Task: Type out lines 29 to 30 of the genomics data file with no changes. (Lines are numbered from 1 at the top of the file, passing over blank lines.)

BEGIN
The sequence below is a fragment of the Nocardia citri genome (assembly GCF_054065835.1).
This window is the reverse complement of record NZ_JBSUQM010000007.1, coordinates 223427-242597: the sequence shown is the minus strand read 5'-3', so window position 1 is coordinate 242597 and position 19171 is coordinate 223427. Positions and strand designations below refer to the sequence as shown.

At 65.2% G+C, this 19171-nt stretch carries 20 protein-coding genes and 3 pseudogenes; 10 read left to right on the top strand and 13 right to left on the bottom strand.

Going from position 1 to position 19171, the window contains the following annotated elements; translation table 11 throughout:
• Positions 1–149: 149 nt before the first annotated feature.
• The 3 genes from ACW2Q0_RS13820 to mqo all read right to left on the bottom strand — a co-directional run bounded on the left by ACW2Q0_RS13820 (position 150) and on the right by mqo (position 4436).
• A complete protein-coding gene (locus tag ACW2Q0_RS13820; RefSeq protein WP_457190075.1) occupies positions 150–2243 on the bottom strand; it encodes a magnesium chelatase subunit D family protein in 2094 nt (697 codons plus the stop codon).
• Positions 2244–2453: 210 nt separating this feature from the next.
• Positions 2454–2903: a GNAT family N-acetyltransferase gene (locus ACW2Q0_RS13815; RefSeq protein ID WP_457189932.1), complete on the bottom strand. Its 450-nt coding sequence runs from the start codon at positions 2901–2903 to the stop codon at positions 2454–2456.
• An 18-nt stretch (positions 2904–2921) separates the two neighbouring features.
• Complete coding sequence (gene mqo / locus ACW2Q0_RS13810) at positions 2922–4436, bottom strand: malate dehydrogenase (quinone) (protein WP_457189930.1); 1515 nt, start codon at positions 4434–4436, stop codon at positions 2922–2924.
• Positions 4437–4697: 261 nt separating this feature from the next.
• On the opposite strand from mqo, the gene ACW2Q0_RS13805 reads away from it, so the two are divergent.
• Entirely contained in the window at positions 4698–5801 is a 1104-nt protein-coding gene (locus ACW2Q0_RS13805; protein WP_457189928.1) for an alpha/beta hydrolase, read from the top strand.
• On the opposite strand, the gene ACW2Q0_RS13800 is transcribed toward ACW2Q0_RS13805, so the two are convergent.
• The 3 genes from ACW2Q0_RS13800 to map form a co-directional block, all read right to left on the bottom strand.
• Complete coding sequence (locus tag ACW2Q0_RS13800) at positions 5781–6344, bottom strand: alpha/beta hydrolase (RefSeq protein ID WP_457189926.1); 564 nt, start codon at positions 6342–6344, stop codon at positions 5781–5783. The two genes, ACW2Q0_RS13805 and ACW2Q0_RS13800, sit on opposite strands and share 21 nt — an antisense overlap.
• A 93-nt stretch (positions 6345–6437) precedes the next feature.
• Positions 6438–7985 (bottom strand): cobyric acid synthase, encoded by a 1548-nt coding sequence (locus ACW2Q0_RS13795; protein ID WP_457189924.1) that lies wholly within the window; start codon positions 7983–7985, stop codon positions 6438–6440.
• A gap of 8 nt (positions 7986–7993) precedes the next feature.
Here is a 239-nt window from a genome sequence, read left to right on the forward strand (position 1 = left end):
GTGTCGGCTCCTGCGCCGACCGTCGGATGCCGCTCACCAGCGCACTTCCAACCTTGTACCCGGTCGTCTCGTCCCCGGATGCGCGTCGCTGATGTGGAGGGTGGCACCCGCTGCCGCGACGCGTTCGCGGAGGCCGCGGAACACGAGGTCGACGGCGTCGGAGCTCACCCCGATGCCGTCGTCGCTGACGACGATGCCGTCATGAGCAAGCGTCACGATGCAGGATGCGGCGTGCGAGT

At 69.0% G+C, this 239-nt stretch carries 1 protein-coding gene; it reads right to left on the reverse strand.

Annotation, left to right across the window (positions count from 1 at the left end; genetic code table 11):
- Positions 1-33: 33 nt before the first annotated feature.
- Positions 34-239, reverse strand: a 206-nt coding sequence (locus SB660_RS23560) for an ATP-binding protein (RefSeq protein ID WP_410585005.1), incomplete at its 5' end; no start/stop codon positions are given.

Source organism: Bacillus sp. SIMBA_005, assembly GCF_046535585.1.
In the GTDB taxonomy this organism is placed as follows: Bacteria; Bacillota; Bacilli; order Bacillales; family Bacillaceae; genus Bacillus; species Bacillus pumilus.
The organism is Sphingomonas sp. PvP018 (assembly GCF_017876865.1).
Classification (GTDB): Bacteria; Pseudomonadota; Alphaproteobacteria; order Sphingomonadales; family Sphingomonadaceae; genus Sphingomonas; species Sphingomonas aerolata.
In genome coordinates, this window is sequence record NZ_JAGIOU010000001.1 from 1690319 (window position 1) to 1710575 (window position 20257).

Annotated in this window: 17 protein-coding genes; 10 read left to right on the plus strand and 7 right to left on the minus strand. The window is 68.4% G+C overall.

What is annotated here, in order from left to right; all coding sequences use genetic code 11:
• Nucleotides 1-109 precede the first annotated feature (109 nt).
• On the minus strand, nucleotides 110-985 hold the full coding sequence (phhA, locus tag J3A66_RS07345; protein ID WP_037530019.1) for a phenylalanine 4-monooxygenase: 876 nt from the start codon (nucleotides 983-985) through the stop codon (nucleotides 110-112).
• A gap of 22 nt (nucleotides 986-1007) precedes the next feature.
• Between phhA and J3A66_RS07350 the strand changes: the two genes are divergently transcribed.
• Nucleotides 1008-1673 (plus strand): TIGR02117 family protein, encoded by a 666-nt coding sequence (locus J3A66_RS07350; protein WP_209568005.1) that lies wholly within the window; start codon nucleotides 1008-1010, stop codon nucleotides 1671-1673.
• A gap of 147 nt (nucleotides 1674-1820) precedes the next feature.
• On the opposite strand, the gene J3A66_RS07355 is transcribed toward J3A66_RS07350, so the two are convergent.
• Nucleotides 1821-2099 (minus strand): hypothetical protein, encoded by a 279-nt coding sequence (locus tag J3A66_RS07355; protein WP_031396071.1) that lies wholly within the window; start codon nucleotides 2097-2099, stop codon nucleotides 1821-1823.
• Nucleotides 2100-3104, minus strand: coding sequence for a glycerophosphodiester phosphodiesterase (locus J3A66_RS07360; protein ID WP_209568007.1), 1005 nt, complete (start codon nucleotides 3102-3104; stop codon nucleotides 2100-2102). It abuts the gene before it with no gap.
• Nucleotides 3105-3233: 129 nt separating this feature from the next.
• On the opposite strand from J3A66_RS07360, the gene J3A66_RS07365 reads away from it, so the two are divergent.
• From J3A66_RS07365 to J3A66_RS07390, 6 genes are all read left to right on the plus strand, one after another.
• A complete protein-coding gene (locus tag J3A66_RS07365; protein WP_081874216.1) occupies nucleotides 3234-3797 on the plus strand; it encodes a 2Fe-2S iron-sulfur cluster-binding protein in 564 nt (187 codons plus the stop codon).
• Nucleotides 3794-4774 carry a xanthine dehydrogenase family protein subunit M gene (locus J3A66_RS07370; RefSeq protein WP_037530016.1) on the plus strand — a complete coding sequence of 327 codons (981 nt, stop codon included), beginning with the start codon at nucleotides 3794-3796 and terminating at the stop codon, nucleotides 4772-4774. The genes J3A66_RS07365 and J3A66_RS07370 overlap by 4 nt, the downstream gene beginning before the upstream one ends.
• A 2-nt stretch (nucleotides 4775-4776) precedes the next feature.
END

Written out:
The organism is Sphingomonas sp. PvP018 (assembly GCF_017876865.1).
Classification (GTDB): Bacteria; Pseudomonadota; Alphaproteobacteria; order Sphingomonadales; family Sphingomonadaceae; genus Sphingomonas; species Sphingomonas aerolata.